Design has always been prevalent to the modern world. Sometimes good design fades into the background and you wouldn't even notice it if you hadn't been looking in the first place. Other times, the design serves a function in and of itself by being obvious, artistic, and in your face. There's a place and purpose for every degree of design, but there's also a growing dark side to the design industry.
All That Glitters is NOT Gold
Have you been on Dribble yet? I've spent my fair share of time browsing the nearly endless libraries of Dribble's "cream of the crop, invite only" artists. Many of them are, indeed, very skilled! You'll find print artists, gurus of 3D rendering, app aficionados, and web heads galore. Dribble (and many communities/mediums with the same system) have propagated design for design's sake. While this has created a staggering amount of interesting design, it has also diluted the functional design many members of the industry pride themselves on.
Many have addressed the "Dribble-Effect" before, and I wanted to take a deeper look at its implications and results as I'm embarking on a very large and interesting opportunity involving enterprise UI/UX and development.
Art for Art's Sake
I am always at odds with my own opinion on this topic, meaning its one I revisit frequently. On one hand, I greatly appreciate the extrapolation of almost ANY given thing (art, music, story, etc.) to either the pinnacle or the furthest fringes of itself, just to see what happens. The amazing masterpieces and thought provoking oddities that result are probably the coolest expressions of being human that I can think of. On the other hand, as both a user and professional, I crave systems and interfaces that are stripped down to their bare, functional bones in such a way that they are beautiful but also massively customizable. Function does not absolutely overwhelm form, but I'm always keenly aware of when something is lacking.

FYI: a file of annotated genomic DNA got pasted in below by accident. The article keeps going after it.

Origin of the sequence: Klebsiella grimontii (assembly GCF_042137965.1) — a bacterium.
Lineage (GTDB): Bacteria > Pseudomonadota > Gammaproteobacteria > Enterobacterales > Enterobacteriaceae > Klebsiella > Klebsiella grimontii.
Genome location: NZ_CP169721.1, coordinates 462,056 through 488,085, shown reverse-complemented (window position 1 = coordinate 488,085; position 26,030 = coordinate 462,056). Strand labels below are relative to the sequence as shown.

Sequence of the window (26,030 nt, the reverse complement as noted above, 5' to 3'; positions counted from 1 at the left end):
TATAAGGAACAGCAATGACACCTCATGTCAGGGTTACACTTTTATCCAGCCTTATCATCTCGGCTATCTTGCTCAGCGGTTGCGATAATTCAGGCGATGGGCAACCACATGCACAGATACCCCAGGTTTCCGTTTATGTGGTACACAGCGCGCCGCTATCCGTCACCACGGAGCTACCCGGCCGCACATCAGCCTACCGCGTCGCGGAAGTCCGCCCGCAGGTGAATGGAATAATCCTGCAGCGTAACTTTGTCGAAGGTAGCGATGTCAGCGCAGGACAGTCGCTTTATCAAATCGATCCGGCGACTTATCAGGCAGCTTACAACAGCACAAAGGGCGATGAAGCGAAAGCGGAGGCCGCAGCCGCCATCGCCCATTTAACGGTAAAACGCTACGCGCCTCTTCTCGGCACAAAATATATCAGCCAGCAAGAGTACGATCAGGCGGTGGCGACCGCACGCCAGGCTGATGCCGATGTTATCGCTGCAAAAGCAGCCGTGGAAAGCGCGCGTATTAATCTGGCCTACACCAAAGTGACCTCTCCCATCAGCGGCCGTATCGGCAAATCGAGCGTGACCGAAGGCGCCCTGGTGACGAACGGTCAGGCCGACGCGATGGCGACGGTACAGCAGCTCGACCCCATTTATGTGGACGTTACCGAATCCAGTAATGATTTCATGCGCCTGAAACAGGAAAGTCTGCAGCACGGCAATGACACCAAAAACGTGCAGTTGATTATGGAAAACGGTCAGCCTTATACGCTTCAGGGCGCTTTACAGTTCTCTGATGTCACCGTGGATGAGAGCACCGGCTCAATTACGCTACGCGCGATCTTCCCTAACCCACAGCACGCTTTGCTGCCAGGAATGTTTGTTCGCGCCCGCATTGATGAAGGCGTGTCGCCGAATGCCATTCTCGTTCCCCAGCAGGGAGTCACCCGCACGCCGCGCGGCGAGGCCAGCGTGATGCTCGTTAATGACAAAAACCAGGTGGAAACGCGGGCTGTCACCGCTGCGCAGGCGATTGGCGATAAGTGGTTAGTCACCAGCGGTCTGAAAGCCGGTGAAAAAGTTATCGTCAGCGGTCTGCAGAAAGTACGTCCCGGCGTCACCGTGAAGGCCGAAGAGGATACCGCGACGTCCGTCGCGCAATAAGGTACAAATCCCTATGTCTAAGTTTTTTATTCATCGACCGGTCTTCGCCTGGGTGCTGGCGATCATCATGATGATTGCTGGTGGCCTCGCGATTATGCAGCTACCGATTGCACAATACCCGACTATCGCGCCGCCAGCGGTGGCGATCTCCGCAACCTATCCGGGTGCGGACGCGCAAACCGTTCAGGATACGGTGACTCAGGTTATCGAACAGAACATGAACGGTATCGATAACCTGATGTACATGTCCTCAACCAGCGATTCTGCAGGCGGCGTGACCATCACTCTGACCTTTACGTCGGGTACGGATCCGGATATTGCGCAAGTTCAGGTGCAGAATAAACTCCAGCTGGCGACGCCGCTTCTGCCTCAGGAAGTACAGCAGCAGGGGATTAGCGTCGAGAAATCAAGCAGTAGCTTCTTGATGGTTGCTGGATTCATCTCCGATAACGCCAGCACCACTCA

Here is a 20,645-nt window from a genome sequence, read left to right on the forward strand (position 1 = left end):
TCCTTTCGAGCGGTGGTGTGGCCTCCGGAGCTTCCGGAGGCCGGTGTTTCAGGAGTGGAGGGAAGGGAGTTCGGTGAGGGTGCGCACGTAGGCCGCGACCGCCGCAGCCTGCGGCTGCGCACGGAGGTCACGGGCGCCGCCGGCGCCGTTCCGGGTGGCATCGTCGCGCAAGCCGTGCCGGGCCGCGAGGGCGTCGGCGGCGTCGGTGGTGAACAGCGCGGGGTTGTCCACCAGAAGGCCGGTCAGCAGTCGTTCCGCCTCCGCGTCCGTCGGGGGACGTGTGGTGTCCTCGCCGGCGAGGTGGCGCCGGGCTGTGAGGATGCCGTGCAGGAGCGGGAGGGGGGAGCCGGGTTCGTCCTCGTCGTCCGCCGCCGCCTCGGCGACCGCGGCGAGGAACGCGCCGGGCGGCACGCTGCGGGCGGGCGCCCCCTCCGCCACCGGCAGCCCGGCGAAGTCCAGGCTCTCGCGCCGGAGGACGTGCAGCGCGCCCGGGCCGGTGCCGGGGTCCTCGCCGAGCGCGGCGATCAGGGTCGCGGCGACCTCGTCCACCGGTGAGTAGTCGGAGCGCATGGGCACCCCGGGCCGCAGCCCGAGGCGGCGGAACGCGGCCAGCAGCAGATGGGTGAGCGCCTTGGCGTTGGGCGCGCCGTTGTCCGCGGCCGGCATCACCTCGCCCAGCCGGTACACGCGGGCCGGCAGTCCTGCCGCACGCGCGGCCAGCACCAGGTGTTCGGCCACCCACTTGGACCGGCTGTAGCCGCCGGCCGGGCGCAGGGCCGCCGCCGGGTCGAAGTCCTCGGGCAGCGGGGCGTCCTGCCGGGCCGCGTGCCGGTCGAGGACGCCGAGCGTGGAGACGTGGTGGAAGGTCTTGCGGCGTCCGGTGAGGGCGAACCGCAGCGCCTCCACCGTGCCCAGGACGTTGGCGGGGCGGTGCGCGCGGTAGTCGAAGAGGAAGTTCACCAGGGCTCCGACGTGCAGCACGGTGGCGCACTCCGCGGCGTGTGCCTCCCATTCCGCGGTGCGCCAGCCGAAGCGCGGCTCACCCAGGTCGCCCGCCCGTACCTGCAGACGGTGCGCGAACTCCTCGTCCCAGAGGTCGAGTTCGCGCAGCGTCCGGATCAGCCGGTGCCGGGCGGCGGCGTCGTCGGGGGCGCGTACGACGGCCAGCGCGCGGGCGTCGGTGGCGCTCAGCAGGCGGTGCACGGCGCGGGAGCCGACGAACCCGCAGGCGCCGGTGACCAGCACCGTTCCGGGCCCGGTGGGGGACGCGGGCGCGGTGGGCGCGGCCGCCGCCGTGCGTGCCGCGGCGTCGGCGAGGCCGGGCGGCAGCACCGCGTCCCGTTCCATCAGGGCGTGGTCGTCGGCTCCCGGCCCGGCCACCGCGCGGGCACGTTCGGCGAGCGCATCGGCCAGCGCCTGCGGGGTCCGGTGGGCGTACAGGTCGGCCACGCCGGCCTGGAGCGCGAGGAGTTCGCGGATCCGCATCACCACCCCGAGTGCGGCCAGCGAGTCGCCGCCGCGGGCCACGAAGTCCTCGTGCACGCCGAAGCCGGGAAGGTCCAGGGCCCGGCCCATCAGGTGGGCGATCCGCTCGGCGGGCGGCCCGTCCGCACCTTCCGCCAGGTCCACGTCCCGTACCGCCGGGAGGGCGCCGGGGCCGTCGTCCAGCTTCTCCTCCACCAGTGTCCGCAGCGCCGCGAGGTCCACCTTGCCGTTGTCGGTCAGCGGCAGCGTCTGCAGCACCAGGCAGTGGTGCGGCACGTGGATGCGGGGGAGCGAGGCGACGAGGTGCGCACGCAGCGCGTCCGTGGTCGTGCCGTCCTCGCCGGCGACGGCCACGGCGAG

Most of this commentary is situational, much less from an incredibly singular point of view. Some software does wonderfully with just text interfaces. For reasons of accessibility, resources, or whatever-else, this could be the literal perfect solution. I've also seen sprawling intranet networks with all of three pages of textual content and a few thousand inspirational images, wallpapers, and chique-ly designed widgets.
Finding the middle ground of these two is, I believe, the end state of the vast majority of the internet as we know it. Public sites, corporate intranets, you name it. In the big picture, the goal of all of these is to provide functional utility for users to take action. Leveraging design to make those actions easier, more pleasurable, and just generally better is making the best of both worlds.
Function Augmented by Design
The big take-away here is that as far as real-world apps, websites, and software are concerned, everyone should be focused on not just getting dazzled by the latest trends in visual mockups.
Weather apps are a popular example of some really pretty designs with really modern aesthetics. You click on the app, and it takes just a second to load as it displays a hi-res Retina graphic of a weather scene, or a modern art background. The next screen welcomes you personally, and features an animation of a beautiful map zooming to your preset location and surrounding area. You then swipe once for the first text-based info. Each section of topical information is separated out to another, stylistically different side-swipe section.
Well now, that first experience was magical! I truly enjoyed all the high quality art, the attention to detail, and the overall package. The second time was pretty cool as I showed it to a coworker. The thirtieth time I checked it later that month as my wife wanted a quick weather update as we made plans, I was kind of impatiently swiping the map to zoom and animate just a bit faster. 6 months in, I've probably found another application. Either I legitimately got tired of waiting and found something more functional, or a new app on the block took just as long to use, but was even MORE cool and flashy and modern.
Design can make or break a product or service, just keep in mind that goes both ways. Too little or too much, both are bad for your prospects. Do you have any personal favorites (or horror stories) on the topic? Leave a comment or shoot me an email!